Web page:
Top 10 French Movies
The top 10 French movies ever made include outstanding films from the post-World War II New Wave era of French cinema as well as several more recent works. There's tense action, historical drama, as well as plenty of romance and sex. These are, after all, the top ten French movies of all time.
"Wages of Fear." Even though it was made in 1953, "Wages of Fear" remains one of the most tense thrillers ever. The story is about some men who are hired to drive two trucks carrying nitroglycerin through a South American jungle to an oil field. Any bump can set off an explosion.
"La Femme Nikita." Anne Parillaud plays a felon who is given the chance to avoid prison by becoming a government-trained assassin and secret agent. The action is great, with plenty of quirky humor sprinkled in.
"The 400 Blows." No list of the top ten French movies could exist without Francois Truffaut's classic from the French New Wave. Released in 1959, "The 400 Blows" addresses the youthful rebelliousness of the time as it tells the story of a 12-year-old boy who gets involved in petty crime when he gets little attention and affection at home. The final scene of the boy's long run to the ocean's shore is unforgettable.
"Belle de Jour." The beautiful Catherine Deneuve stars in this unusual 1967 drama about a doctor's wife who shuns intimacy in her marriage, but has sometime violent sexual fantasies and eventually winds up working as a prostitute while her husband is at work. The movie cuts between fantasy, the present and flashbacks of her past until you're not sure exactly what is happening.
"City of Lost Children." This surreal 1995 fantasy tells the story of an aging scientist who cannot dream. He kidnaps children to steal their dreams and recapture his youth. The hero (Ron Perlman) sets out to find his little brother, who had been kidnapped. Despite the generally dark mood and look of the film, there's actually a lot of humor.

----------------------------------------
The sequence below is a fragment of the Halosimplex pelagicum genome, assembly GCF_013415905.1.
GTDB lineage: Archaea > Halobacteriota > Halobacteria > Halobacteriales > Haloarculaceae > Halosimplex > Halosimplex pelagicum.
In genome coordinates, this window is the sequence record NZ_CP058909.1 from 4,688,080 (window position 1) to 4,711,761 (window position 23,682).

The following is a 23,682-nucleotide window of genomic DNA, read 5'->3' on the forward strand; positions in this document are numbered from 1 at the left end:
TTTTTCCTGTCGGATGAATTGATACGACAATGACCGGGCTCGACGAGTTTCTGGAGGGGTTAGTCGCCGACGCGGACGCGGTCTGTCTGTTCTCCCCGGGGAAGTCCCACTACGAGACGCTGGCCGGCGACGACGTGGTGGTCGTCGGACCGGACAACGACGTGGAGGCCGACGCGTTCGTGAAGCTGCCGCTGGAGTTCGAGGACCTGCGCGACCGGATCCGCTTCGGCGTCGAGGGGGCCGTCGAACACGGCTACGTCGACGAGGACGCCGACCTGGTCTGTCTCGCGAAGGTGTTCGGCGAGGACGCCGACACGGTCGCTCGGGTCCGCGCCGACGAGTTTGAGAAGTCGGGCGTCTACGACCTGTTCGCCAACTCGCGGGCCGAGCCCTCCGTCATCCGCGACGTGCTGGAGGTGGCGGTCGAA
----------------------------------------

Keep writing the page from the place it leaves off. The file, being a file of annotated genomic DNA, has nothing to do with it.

"The Last Metro." Deneuve in a much different role, this time playing the dutiful wife of a Jewish theater owner in Nazi-occupied France. When her husband feels compelled to leave the country, she sets out to run the theater and star in a new play there. It turns out, however, that her husband is hiding in the theater basement. Truffaut's film tells an inspiring story of art, courage and love.
"Jules et Jim." Made in 1962, but set in the early 20th century, this classic French film by Truffaut depicts the story of two friends, Jules, an Austrian, and Jim, who is French. They both fall in love with the impulsive Catherine (Jeanne Moreau). She loves both of them, but eventually marries Jules at the outbreak of World War I. The two friends are on opposite sides of the war, but after hostilities end, the three reunite and things once again get complicated.
"Au Revoir Les Enfants." Directed by Louis Malle, this is one of the most honored films in French cinema history and easily among the top ten French movies of all time. This 1987 movie tells the story of a Catholic boarding school in France that hides a young Jewish boy from the Nazis.
"Amelie." A nice date-night movie, 2001's "Amelie" is a charming fairy tale-type story of a young woman in Paris who decides to help all the people around her by doing little things to brighten their lives. She falls in love along the way.
"Rules of the Game." This 1939 masterpiece often shows up on lists of the greatest films of the 20th century. Jean Renoir's picture follows the lives of wealthy French men and women and their poor servants at an estate during a large hunting party with the impending war with Germany as a backdrop.